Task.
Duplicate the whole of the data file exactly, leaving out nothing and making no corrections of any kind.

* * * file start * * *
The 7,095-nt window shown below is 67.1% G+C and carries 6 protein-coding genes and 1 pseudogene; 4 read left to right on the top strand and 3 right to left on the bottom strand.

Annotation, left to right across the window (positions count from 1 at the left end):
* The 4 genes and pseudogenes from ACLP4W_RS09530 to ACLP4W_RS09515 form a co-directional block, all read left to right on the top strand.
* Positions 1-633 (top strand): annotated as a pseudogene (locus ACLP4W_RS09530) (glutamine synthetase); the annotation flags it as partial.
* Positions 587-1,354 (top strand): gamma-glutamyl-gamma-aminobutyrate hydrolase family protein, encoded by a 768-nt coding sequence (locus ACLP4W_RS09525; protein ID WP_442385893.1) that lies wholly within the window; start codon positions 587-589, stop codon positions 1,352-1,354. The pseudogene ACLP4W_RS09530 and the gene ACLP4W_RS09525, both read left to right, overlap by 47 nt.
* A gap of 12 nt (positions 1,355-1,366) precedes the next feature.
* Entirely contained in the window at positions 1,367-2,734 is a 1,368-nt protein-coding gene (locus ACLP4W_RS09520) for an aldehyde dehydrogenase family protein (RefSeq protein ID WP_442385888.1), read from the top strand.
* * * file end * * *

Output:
The 7,095-nt window shown below is 67.1% G+C and carries 6 protein-coding genes and 1 pseudogene; 4 read left to right on the top strand and 3 right to left on the bottom strand.

Annotation, left to right across the window (positions count from 1 at the left end):
* The 4 genes and pseudogenes from ACLP4W_RS09530 to ACLP4W_RS09515 form a co-directional block, all read left to right on the top strand.
* Positions 1-633 (top strand): annotated as a pseudogene (locus ACLP4W_RS09530) (glutamine synthetase); the annotation flags it as partial.
* Positions 587-1,354 (top strand): gamma-glutamyl-gamma-aminobutyrate hydrolase family protein, encoded by a 768-nt coding sequence (locus ACLP4W_RS09525; protein ID WP_442385893.1) that lies wholly within the window; start codon positions 587-589, stop codon positions 1,352-1,354. The pseudogene ACLP4W_RS09530 and the gene ACLP4W_RS09525, both read left to right, overlap by 47 nt.
* A gap of 12 nt (positions 1,355-1,366) precedes the next feature.
* Entirely contained in the window at positions 1,367-2,734 is a 1,368-nt protein-coding gene (locus ACLP4W_RS09520) for an aldehyde dehydrogenase family protein (RefSeq protein ID WP_442385888.1), read from the top strand.